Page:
6 Tips for better eye care

The sunset glinting off a lake, the awe of fireworks exploding overhead, that messy fingerpainting created by your child—eyesight makes all of it better.

Most people can’t imagine what it would be like to lose their vision, yet we often take it for granted until our eyesight is weakening. Experts recommend a number of things you can do to protect your eyes.

1. Do you have your parent’s eyes?

Risks for certain eye conditions are hereditary, so knowing about any history of eye disease in your family can help prepare for, or even prevent, its onset.

2. Keep an eye on your diet

Eat lots of fruits and vegetables, especially dark leafy greens, for good eye health. This can help prevent certain vision problems, like cataracts. And this, along with exercise, can also prevent diabetes, a disease that often leads to vision loss.

3. Exercise and don’t smoke

Increased blood circulation brought on by exercise is important for good health, but especially for the tiny blood vessels in your eyes. Smoking does the opposite and increases your chances of eye disease.

4. The 20-20-20 rule for 20/20 vision

How long have you been looking at your phone or computer? For every 20 minutes of focusing on an electronic device, you should take 20 seconds to focus on something 20 feet away.

5. Protect your peepers

The sun, which makes it possible for us to see, can be damaging to your eyes. So, don’t look at it, and wear sunglasses while outside. And don’t forget protective eyewear when you are playing or working in conditions that could be dangerous for your eyes.

6. Get a professional to look into your eyes

Adults up to age 64 should have eye exams at least every two years. Adults over 64 and children under 18 should have an eye exam every year. Some medical conditions may warrant having your eyes checked more often.

Eye safety on the job and at home

Some workplaces include potential hazards to the eye, but over two-thirds of eye injuries occur outside of a work setting. Whether you’re on the job or in your home, consider these safety tips from the Canadian National Institute for the Blind:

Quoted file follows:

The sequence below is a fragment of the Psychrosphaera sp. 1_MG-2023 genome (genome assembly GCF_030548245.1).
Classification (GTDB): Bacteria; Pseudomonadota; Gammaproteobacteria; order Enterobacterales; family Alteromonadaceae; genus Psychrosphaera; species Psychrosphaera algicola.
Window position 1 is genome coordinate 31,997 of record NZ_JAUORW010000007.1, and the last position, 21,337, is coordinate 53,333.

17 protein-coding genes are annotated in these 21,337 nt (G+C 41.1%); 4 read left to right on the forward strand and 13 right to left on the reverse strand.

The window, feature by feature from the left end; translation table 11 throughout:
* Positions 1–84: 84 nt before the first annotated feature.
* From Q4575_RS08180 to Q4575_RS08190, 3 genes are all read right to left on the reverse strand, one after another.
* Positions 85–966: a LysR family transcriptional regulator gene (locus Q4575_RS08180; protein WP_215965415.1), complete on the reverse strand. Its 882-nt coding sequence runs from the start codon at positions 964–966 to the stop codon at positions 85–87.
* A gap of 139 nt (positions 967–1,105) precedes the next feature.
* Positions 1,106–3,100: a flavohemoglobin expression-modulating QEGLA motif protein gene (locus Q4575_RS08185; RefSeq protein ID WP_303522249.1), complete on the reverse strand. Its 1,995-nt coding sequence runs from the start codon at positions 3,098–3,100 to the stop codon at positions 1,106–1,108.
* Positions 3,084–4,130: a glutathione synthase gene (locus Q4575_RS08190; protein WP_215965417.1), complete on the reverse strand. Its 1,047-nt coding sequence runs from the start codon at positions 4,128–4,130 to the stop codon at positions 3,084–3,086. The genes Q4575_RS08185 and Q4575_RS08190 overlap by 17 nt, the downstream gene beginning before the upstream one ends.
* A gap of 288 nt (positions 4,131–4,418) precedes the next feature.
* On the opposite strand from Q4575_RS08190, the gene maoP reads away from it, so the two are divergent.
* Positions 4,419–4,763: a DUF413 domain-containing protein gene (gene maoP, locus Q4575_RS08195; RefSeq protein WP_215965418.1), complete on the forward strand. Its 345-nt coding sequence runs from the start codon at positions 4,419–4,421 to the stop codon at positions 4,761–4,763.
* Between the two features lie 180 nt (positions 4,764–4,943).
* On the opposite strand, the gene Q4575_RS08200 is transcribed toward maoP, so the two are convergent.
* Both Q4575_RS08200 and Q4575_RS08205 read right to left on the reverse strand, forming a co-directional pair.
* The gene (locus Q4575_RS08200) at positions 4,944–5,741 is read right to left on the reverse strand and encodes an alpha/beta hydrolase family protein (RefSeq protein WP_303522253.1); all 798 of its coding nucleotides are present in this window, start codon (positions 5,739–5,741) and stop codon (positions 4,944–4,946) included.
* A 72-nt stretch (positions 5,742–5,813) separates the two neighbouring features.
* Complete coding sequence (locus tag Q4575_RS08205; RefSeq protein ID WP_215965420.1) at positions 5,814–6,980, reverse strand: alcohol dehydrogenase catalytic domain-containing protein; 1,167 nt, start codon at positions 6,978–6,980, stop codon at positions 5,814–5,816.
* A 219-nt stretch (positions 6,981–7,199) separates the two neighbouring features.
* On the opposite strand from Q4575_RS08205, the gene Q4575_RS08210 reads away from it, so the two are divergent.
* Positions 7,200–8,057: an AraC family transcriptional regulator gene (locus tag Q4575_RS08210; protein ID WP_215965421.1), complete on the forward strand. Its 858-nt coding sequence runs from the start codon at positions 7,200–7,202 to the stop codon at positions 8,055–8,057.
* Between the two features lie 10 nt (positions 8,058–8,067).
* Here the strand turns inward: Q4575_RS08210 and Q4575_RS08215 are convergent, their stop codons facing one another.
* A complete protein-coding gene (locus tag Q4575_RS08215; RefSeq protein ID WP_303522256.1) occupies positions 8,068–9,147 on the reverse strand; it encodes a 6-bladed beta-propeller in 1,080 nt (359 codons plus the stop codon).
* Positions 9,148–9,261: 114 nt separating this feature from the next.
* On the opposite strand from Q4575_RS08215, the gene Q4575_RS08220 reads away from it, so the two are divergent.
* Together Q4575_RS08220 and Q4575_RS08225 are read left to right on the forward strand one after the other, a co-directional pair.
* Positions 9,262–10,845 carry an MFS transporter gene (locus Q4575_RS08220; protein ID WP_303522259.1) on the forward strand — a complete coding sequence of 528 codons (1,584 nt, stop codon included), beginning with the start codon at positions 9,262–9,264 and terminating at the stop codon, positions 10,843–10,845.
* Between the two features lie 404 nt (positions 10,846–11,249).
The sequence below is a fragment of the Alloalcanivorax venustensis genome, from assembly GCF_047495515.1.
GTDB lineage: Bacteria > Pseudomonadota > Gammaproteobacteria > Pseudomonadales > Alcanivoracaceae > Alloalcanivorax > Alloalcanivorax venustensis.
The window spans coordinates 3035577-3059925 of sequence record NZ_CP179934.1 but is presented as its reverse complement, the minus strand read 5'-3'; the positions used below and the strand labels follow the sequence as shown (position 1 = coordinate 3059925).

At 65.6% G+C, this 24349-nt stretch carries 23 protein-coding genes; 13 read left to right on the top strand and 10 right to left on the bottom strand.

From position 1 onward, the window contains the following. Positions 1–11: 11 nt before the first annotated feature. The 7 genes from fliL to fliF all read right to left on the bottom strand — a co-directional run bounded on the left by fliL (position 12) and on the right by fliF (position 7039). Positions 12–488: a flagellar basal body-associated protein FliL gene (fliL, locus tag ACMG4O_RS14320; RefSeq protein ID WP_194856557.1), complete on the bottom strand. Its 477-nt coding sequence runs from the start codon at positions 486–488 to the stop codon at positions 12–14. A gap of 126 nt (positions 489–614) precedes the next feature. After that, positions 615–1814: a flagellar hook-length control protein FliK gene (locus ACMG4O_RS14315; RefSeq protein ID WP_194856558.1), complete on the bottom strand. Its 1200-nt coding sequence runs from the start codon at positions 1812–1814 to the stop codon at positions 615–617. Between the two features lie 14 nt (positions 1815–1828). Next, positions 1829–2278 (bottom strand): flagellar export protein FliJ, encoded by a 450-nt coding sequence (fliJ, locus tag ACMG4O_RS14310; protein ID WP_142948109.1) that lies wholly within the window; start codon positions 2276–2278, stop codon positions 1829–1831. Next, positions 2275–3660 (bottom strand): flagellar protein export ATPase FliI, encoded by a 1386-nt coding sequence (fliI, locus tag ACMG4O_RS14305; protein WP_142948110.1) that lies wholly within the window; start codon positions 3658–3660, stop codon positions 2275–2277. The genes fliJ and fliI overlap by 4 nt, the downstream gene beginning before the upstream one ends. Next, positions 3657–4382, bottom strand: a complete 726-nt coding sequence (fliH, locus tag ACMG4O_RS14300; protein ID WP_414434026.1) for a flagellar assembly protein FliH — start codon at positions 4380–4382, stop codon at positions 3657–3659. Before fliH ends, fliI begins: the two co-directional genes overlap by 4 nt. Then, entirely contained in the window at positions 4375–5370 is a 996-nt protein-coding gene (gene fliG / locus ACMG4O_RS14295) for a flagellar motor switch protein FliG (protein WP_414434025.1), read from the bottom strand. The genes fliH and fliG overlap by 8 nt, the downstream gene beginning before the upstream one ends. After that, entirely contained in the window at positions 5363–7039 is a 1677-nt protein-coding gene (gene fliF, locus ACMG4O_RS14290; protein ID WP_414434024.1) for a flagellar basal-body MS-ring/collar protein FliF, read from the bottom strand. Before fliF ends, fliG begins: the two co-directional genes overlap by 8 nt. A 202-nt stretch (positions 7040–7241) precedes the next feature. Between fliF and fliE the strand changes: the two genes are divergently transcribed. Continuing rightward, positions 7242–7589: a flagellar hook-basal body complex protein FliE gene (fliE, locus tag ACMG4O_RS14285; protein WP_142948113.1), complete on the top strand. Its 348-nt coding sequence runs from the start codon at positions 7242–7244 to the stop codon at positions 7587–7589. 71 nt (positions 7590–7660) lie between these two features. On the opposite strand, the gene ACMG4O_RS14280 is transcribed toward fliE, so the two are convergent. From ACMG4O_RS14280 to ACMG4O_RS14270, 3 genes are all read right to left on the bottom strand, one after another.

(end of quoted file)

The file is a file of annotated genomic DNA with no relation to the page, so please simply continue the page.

• At work or doing jobs around the house, be sure to wear protective eyewear made for the task. The Canadian Standards Association (CSA) mark on safety eyewear is a sign that the glasses meet or exceed safety standards.
  • Read the instructions (and follow them) when you use chemicals.
  • If you’re working with spray nozzles, point them away from you.
  • When uncorking Champagne or sparkling wine bottles, turn your eyes away.
  • Use grease shields on your frying pans.
  • Before you start up the lawn mower, remove rocks and stones from the lawn.
  • Teach kids to safely handle scissors, knives and pencils.

Make sure eye health and eye safety remains a priority. A little preventative care (plus regular eye exams) goes a long way to keeping your eyes as healthy as possible for as long as possible. And healthy eyes will mean you continue to appreciate amazing sights like a loved one’s smile, the pages of a good book, and the view from the mountain trail you’ve just hiked up.





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